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Why medical and nursing boards don't always know when a doctor or nurse is convicted of a crime

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Posted at 12:56 PM, Oct 19, 2021
and last updated 2021-10-19 18:26:30-04

RICHMOND, Va. -- Virginia Boards of Medicine and Nursing don't always know when a licensee is convicted or charged with a crime.

First, there was Shawn Robinson.

The massage therapist was convicted of sexual battery in Chesterfield in July 2020 after a woman told police he raped her during a massage.

He only served four months in jail, and the Board of Nursing did not pull his license until October of that year. During that time, he was able to get another job in Williamsburg where he was later arrested and convicted of sexually assaulting five additional women.

"I do blame the nursing board for failing to recognize this guy a little earlier," Chaz Roca, one of Robinson's victims, said. "It doesn't make sense to me, how long does it take? A predator is out there putting hands on women on a daily basis."

Then, there is Dr. Michael Pollock, a chiropractor who was charged in June with sexual battery and object sexual penetration in Richmond after two women alleged that he assaulted them at the Advanced Wellness Center in May.

Despite the charges and lengthy history with the Board of Medicine who investigated him several times for sexual misconduct, Pollock still has an active medical license.

"I think the Board of Medicine needs to reevaluate how they handle their cases," one of Pollock's accusers, who asked to remain anonymous, said. "They're responsible. It's the board's fault, and they should have listened to multiple women talk about their experiences and take it seriously."

Robinson's victims and Pollock's accusers said the licensing boards did not do enough to protect them.

So we took their concerns and questions to the man in charge of the agency that oversees the state's 13 health regulatory boards: Dr. David Brown.

"All of our boards take their job seriously," Dr. Brown said.

Brown said he could not, by law, comment on individual cases or licensees.

The CBS 6 Problem Solvers asked why a spokeswoman at the Virginia Department of Health Professions told Problem Solver Melissa Hipolit she would have to call security if she tried to interview a member of the Board of Medicine at a recent disciplinary hearing.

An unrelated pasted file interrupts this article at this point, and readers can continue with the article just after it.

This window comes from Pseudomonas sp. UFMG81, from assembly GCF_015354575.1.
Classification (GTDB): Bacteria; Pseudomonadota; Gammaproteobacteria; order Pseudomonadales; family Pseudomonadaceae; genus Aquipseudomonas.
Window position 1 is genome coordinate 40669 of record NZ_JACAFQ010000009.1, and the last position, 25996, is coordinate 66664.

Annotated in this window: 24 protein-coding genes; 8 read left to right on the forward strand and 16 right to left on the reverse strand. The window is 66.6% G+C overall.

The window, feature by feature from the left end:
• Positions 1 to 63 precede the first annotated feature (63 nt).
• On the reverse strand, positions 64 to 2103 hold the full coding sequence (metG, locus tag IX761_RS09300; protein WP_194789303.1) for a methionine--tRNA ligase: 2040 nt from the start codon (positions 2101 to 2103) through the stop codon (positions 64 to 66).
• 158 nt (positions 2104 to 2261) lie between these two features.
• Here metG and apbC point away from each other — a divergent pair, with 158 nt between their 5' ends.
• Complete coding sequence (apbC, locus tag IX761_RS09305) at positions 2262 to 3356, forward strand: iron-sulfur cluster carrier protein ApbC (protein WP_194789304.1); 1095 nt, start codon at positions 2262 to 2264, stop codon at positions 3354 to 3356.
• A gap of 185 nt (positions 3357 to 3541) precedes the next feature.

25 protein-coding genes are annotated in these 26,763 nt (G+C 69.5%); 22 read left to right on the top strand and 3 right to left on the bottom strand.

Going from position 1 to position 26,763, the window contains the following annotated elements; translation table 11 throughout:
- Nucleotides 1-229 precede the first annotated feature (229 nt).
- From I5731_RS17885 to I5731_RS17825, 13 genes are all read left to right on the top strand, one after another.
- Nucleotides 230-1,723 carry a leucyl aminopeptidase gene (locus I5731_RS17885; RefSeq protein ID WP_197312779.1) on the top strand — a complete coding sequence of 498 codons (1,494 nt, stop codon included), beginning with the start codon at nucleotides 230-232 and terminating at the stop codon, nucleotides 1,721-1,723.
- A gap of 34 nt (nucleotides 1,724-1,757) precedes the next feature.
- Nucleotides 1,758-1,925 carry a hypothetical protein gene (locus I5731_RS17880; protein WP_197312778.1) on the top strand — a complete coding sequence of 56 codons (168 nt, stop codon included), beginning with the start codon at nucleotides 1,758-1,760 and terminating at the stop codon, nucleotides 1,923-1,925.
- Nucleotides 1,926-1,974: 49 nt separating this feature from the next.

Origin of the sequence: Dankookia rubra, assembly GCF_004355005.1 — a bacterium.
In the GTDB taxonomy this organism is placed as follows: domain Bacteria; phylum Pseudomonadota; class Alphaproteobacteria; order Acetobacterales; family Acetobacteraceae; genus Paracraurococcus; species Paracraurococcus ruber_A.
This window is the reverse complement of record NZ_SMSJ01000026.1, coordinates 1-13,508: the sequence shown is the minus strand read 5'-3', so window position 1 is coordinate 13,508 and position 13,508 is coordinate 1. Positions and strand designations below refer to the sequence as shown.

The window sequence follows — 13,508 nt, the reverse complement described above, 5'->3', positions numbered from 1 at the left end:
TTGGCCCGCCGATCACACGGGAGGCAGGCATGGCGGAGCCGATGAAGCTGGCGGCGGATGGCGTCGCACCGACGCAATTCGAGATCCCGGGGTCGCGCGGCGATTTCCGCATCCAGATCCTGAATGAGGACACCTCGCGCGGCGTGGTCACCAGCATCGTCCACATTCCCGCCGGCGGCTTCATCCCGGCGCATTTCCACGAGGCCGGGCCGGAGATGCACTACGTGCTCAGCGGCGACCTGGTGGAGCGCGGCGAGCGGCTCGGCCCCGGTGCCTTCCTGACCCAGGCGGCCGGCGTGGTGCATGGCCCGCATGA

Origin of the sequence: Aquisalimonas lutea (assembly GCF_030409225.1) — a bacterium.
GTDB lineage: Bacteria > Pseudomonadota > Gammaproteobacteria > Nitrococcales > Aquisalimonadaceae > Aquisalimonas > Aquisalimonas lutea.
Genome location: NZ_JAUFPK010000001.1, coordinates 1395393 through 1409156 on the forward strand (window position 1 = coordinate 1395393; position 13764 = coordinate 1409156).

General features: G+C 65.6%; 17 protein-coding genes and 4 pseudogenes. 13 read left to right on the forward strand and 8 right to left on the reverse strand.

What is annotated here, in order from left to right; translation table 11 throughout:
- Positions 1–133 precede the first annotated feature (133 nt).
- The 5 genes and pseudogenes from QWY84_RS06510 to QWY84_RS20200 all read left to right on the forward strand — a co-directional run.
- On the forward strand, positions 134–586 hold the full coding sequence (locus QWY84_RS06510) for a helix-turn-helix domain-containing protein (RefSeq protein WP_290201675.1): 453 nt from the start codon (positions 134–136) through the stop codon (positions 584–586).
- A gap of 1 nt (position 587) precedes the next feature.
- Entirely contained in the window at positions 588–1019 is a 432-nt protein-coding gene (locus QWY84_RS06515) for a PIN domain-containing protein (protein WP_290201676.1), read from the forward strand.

"It's illegal for a board member to discuss what is in the case file. They read through lots of material before they come to a meeting, so the only thing that is publicly available is what is said in the meeting," Brown said. "Our concern is that if a board member attempted to answer any questions that might stray from what was discussed to what they learned about reviewing case files, so it's a perilous position for them to be in, at risk of breaking the law."

Brown added that board members are not allowed to discuss their decisions.

"It's a great question people often want to know, especially people who have made any complaint to the board, they often want to know why wasn't more done, why was that what occurred. The answers to that, the only answers, are contained in the orders that are issued by the board," Brown said.

We also asked Brown about why a licensee who was convicted of a crime of a sexual nature on the job might not have their license immediately suspended.

"Sometimes we are notified of that, sometimes we are not. That's one of the areas that potentially needs to be strengthened, to notify us when all of our licensees are convicted," Brown said. "They currently don't."

Brown is referring to courts not notifying the licensing boards.

We also found out the boards may not know when a licensee is charged with a crime.

"We are authorized in Virginia Code to disclose violations of criminal law to members of law enforcement, and we do that on a regular basis. At the same time, we sometimes receive notifications from law enforcement of potential violations of law against our licensees," Brown said.

"So there is no law requiring law enforcement to alert you to violations of law involving law enforcement?" CBS 6 reporter Melissa Hipolit asked Brown.

"I am not aware of any," Brown replied.

Because the Department of Health Professions is not automatically notified if a licensee is charged or convicted of a crime, Brown urges members of the public to file complaints against licensees as soon as possible so the DHP can investigate, and a board can take action as quickly as possible.